Property from the Private Collection of Robert Motherwell & Renate Ponsold Motherwell

Launch Slideshow

A collection that traces the development of Modern art, as it evolved from Surrealism to post-war Abstract Expressionism, could only have been amassed by someone who actively participated in these circles and contributed to their legendary output. The veritable treasure trove that is the personal collection of Robert Motherwell and his wife, Renate Ponsold Motherwell, exemplifies the deep peer-to-peer relationships amongst the most significant pioneers of these artistic movements. Beginning with Max Ernst’s Le Roi jouant avec la reine to be offered in the Impressionist & Modern Art Evening auction on 16 May and continuing through the Impressionist & Modern Art Day auction on 17 May, the Contemporary Art Day auction on 19 May and subsequent sales this autumn, Sotheby’s is honoured to present works from the Private Collection of Robert Motherwell and Renate Ponsold Motherwell that illustrate the continuum that is abstraction as it moved from Europe to America in the 20th century.

Impressionist & Modern Art Evening
16 May | New York  

Impressionist & Modern Art Day
17 May | New York  

Contemporary Art Day
19 May | New York 

Image: Robert Motherwell’s Studio.

Property from the Private Collection of Robert Motherwell & Renate Ponsold Motherwell

  • Max Ernst, Le Roi Jouant avec la Reine. Estimate $4,000,000–6,000,000.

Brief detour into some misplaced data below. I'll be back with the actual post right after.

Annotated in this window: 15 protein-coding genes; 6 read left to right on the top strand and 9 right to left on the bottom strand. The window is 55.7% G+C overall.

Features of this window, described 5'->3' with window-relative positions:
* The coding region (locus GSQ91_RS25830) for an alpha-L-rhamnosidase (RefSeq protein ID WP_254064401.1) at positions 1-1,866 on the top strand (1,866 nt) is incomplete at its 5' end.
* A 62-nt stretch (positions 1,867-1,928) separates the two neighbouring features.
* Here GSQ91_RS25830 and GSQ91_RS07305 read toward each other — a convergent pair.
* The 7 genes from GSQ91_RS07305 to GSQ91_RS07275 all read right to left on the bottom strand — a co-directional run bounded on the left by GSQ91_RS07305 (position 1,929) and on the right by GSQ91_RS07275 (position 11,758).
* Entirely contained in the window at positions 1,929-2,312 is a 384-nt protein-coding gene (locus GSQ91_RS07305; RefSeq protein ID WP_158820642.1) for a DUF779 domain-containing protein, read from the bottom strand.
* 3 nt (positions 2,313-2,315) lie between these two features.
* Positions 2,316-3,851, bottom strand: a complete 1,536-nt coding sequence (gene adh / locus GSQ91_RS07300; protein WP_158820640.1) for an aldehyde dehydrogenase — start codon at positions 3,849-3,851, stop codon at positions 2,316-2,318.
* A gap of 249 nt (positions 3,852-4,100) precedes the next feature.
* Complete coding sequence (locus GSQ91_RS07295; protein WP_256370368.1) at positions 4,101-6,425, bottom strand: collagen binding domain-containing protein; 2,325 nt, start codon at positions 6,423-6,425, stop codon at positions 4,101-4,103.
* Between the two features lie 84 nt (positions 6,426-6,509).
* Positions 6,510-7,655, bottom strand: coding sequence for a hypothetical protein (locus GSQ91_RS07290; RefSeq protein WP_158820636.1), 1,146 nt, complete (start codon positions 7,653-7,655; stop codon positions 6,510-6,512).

Le Roi jouant avec la Reine is Max Ernst's masterpiece in sculpture. Belonging to a small group of sculptures that Ernst conceived in 1944, this work is one of the artist’s most powerful and compelling plastic works and illustrates his visionary approach to the medium. The power of this work lies in the contrast in scale between the oneiric, god-like figure of the King who rises out of the chessboard and the smaller figure of the queen who sits within his embrace. 

  • Wolfgang Paalen, Untitled. Estimate $7,000–9,000.
    Wolfgang Paalen was an innovative artist who associated with the Surrealists often throughout his career but would eventually forge his own aesthetic style. His 1943 article “Totem Art” had considerable influence on Martha Graham, Jackson Pollock, Mark Rothko and Motherwell. Wolfgang Paalen and his wife Luchita stayed at the Motherwells's house in East Hampton for two weeks in 1946, while the artist had a show at Galerie Nierendorf in New York City. The present work, dedicated to Maria Motherwell, was a gift for her hospitality.  

  • Joan Miró, Sans Titre. Estimate $180,000–250,000.
    Motherwell very much romanticised the role Miró played in the evolution of Modern art, portraying him as an independent rogue of sorts, but also one who was invested in seeing other artists find their voice. Miró represented, in Motherwell's mind, the quintessential fearless artist who said and painted whatever he pleased.  

  • Cy Twombly, Klu. Estimate $350,000–450,000.